The market is abuzz with what might come next for Navistar International Corp., corporate parent of Monaco RV LLC, after the company missed earnings estimates for the first two quarters of this year, Automotive World reported.

For its latest quarter, the company reported a loss of $172 million, or $2.50 a diluted share. This included several charges for items such as warranties, asset impairments and non-conformance penalties, but, even excluding these, the net loss was still $137 million, or $1.99 a share.

This was followed by the D.C. Court of Appeals ruling against an interim Environmental Protection Agency (EPA) rule that allowed Navistar to sell non-compliant engines providing it paid a fine of about $1,900 per engine. As reported by dealReporter, the EPA will face an uphill battle if it chooses to challenge the opinion.

Along with Volkswagen, Fiat Industrial is one of the names being talked about as a potential bidder for Navistar, and at this point in time, it appears to be in a stronger position than VW to make such a bid. Indeed, the combination appears to produce greater synergies than if Volkswagen chooses to enter the fray, with Navistar and Fiat Industrial having more product overlap. For instance, Fiat’s Powertrain product line is in direct competition with Navistar’s engines for light, medium and heavy trucks in South America.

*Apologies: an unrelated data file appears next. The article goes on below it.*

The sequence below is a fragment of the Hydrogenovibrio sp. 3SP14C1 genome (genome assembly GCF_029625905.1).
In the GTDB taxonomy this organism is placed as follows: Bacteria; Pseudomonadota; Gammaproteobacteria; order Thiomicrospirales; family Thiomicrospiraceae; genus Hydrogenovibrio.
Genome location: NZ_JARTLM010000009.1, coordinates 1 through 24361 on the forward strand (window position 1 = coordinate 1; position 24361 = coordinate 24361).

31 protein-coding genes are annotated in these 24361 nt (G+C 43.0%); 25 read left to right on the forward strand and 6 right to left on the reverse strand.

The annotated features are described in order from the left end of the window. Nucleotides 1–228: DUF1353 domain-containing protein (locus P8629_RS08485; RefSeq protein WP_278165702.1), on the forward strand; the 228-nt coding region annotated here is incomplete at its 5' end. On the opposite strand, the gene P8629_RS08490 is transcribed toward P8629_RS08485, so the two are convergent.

Nonetheless, no such deal is imminent, and recent comments by Fiat Industrial’s Chief Executive, Alfredo Altavilla, were intended to end speculation. Furthermore, any such deal would likely be delayed since Fiat appears to have its hands full integrating CNH Global after it acquires the remaining 12% it does not currently own. However, once CNH is comfortably in the fold, there will be an increased rationale for pursuing Navistar. CNH manufactures agricultural and construction equipment that indirectly competes with Navistar’s agricultural engine products.

Volkswagen does not stand to gain the same benefits by acquiring Navistar. Although it has the financial wherewithal to make the deal, the companies do not compete in the same markets, with Volkswagen lacking a major U.S. truck market presence. Therefore, a deal would be more for product diversification in North America, which does not provide the same synergies. Cost savings from duplicative functions would be less significant than for a direct competitor, as would economies of scale.

The sense of excitement around Navistar is partly fuelled by the involvement of activist investors. Carl Icahn and Mario Gabelli have both upped their stakes in the company to 11.6% and 6.2%, respectively, after its results were announced. The following week, Mark Rachesky acquired a 13.6% stake, which he had begun accumulating in late May.

Investors should stay tuned: there will certainly be plenty of twists and turns in this ongoing saga.

Last year, Icahn proposed merging Navistar with Oshkosh, but he was unable to get his slate of directors elected to the latter’s board. Rachesky, an opportunistic investor who tends to be more patient than his protege, may not necessarily go along with Icahn’s plans. The two locked horns when Icahn attempted to take control of Lions Gate Entertainment. In 2010, Icahn’s attempt to take control of the movie studio was thwarted by Rachesky.

On 20 June, Navistar announced its board of directors had adopted a stockholder rights plan, designed to “deter coercive takeover tactics,”according to the company’s press release.

Investors should stay tuned: there will certainly be plenty of twists and turns in this ongoing saga.